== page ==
According to Tibetan medicine, the absolute condition of empty luminosity manifests itself in the form of energy into three aspects: body, energy or speech and mind, which are also reflected in the human body in the form of three humors or energies called Wind (tib: rLung), Bile (mKhrispa) and Phlegm (Badken).

 

Homotoxicology

Homotoxicology uses complex or combination homeopathic remedies with a wide range of indications and it is mainly prescribed in order to stimulate the body’s own defense system and to unblock damaged enzyme systems by working on the three main aspects of detoxification, immune modulation and organ support.

 

Physiological Regulating Medicine – PRM (Guna Method)

Physiological Regulating Medicine (PRM) represents an up-to-date integration  of  homeopathy, homotoxicology,  Psycho-
Neuro-Endocrine-Immunology (PNEI) and molecular biology.
PRM innovative approach combines the essential elements of allopathy and homeopathy, integrating the allopathic element related to diagnostic technology, modern physiology, and evidence based homeopathy which provides the therapeutic effects.
PRM can be regarded as a global strategy in which the nervous, endocrine and immune system communicate and cooperate with each other, and where any intervention in one of the systems will have an effect on all of the others.

The clinical therapeutic model of Physiological Regulating Medicine planning includes three phases:

• Reprogramming of  the PNEI system
• Detoxify and drain the organism and the cells
• Symptoms treatment

 

Low Dose Medicine
Low dose medicine is a new therapeutic approach which aims at restoring physiology through communicating or signaling molecules such as cytokines, interleukins, growth factors, neuropeptides, neurotransmitters and hormones prepared in low dose-active dilutions (through the homeopathic method of dilution and succussion) and therefore without side effects
Since these molecules have the same physiological concentration (nanograms to picograms) as the molecules present in our organism which control and regulate organic functions under healthy conditions, one could define low dose medicine as ‘regulating medicine’ but also as ‘preventive medicine’ since low dose active preparations have virtually no side effects.

Be Your Own Herbal Expert (Part 8) by Susun S Weed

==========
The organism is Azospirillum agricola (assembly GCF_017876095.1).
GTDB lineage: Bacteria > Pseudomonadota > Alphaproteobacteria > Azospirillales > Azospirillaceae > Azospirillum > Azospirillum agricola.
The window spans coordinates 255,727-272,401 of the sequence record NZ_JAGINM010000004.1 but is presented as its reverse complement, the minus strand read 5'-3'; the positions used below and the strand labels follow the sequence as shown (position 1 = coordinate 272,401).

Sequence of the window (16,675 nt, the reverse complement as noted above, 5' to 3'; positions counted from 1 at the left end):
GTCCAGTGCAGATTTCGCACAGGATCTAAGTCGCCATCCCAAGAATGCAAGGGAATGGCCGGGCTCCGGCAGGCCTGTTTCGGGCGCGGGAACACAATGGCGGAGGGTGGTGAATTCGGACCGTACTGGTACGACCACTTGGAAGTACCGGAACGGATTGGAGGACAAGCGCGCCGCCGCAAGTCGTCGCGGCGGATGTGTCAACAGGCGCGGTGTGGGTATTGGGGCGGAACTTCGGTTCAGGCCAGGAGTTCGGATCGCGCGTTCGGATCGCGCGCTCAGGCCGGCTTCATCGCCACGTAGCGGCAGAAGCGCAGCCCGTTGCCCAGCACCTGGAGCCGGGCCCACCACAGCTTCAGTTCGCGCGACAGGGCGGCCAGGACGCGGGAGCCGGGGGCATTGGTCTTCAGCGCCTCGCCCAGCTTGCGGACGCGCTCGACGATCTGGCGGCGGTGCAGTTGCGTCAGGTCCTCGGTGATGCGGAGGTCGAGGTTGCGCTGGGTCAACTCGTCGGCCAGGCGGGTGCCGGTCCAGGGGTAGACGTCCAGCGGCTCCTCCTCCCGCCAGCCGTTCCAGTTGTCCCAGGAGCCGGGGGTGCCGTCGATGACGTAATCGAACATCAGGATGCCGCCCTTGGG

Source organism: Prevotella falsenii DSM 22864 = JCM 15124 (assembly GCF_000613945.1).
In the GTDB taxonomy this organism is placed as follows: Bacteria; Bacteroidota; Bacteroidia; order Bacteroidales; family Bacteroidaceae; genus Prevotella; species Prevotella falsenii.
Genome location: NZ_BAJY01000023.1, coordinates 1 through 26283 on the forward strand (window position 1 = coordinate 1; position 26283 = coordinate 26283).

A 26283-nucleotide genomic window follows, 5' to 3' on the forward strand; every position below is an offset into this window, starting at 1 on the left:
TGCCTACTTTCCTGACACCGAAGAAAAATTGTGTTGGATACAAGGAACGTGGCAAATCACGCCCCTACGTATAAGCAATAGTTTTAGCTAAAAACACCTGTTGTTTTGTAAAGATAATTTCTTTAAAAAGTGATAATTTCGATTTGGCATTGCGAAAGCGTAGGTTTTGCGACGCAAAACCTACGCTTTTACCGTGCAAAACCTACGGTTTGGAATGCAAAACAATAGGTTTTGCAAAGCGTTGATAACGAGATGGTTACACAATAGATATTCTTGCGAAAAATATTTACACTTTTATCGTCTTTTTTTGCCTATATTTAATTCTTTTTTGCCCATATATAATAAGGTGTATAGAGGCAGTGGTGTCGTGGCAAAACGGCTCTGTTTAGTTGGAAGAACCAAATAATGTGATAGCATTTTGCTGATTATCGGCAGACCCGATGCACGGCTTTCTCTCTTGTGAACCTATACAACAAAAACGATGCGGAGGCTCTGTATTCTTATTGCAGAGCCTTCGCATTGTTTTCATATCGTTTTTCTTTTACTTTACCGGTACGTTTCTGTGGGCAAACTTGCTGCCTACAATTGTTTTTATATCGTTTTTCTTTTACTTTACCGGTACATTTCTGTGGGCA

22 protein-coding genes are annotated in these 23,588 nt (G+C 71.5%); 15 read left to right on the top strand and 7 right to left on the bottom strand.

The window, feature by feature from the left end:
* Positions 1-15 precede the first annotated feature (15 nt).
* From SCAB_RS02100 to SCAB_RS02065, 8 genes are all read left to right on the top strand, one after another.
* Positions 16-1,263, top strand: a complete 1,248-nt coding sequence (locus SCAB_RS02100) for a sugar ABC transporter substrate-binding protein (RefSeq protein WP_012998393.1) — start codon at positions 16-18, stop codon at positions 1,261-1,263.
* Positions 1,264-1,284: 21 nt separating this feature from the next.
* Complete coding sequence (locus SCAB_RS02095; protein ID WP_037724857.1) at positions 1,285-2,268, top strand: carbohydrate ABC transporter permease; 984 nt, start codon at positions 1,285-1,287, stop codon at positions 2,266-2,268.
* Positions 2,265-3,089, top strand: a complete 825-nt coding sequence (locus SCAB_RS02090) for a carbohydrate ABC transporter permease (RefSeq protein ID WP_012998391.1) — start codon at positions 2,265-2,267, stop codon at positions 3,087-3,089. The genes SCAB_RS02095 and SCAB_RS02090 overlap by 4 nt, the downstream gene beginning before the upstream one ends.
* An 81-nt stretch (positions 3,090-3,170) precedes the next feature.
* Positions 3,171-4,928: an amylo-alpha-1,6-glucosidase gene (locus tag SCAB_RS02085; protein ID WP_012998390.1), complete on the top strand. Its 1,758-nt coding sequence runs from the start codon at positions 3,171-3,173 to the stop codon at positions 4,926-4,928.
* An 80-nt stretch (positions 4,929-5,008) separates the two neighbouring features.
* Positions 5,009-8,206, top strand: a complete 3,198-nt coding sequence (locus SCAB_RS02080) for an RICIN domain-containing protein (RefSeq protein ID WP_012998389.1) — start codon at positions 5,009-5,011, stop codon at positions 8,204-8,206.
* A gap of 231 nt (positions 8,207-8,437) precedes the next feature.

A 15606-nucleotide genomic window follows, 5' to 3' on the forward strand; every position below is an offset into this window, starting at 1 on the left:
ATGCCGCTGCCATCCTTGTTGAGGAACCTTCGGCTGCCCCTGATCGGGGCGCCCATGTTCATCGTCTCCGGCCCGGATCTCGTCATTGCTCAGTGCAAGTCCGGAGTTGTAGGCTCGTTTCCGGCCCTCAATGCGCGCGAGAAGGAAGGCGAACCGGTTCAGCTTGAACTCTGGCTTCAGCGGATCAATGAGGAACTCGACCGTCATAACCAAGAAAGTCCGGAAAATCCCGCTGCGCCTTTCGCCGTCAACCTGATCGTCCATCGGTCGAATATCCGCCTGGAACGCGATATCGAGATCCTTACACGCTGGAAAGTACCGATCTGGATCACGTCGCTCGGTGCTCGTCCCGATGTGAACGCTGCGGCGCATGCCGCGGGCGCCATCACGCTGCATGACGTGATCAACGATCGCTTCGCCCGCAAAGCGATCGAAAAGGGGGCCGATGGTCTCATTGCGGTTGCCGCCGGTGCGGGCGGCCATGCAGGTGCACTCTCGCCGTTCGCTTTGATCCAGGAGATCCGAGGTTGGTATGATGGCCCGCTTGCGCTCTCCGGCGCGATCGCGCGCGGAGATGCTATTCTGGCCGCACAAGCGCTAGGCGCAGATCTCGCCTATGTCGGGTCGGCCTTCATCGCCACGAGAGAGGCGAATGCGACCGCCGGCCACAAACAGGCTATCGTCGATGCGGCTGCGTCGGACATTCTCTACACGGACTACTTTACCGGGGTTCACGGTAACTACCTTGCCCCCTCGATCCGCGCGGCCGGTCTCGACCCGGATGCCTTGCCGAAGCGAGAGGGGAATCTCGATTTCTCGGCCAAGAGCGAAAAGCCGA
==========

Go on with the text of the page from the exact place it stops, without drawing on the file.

honey-herbalistBe Your Own Herbal Expert (Part 8)

Healing sweets: herbal honeys, syrups, and cough drops (Part 2)

by Susun S Weed

 

HERBAL SYRUPS

Herbal syrups are sweetened, condensed herbal infusions. Cough drops are concentrated syrups. Alcohol is frequently added to syrups to help prevent fermentation and stabilize the remedy. Cough drops and lozenges, having less water, keep well without the addition of alcohol.
Bitter herbs, especially when effective in a fairly small dose, are often made into syrups: horehound, yellow dock, dandelion, chicory, and motherwort spring to mind in this regard.

Herbs that are especially effective in relieving throat infections and breathing problems are also frequently made into syrups, especially when honey is used as the sweetener: coltsfoot flowers (not leaves), comfrey leaves (not roots), horehound, elder berries, mullein, osha root, pine, sage, and wild cherry bark are favorites for “cough” syrups.

 

USING HERBAL SYRUPS

A dose of most herbal syrup is 1-3 teaspoonfuls, taken as needed. Take a spoonful of bitter syrup just before meals for best results. Take cough syrups as often as every hour.

 


MAKE AN HERBAL SYRUP

To make an herbal syrup you will need the following supplies:
One ounce of dried herb (weight, not volume)
A clean dry quart/liter jar with a tight lid
Boiling water
Measuring cup
A heavy-bottomed medium-sized saucepan
2 cups sugar or 1½ cups honey
A sterilized jar with a small neck and a good lid (a cork stopper is ideal)
A little vodka (optional)
A label and pen

Place the full ounce of dried herb into the quart jar and fill it to the top with boiling water. Cap tightly. After 4-10 hours, decant your infusion, saving the liquid and squeezing the herb to get the last of the goodness out of it.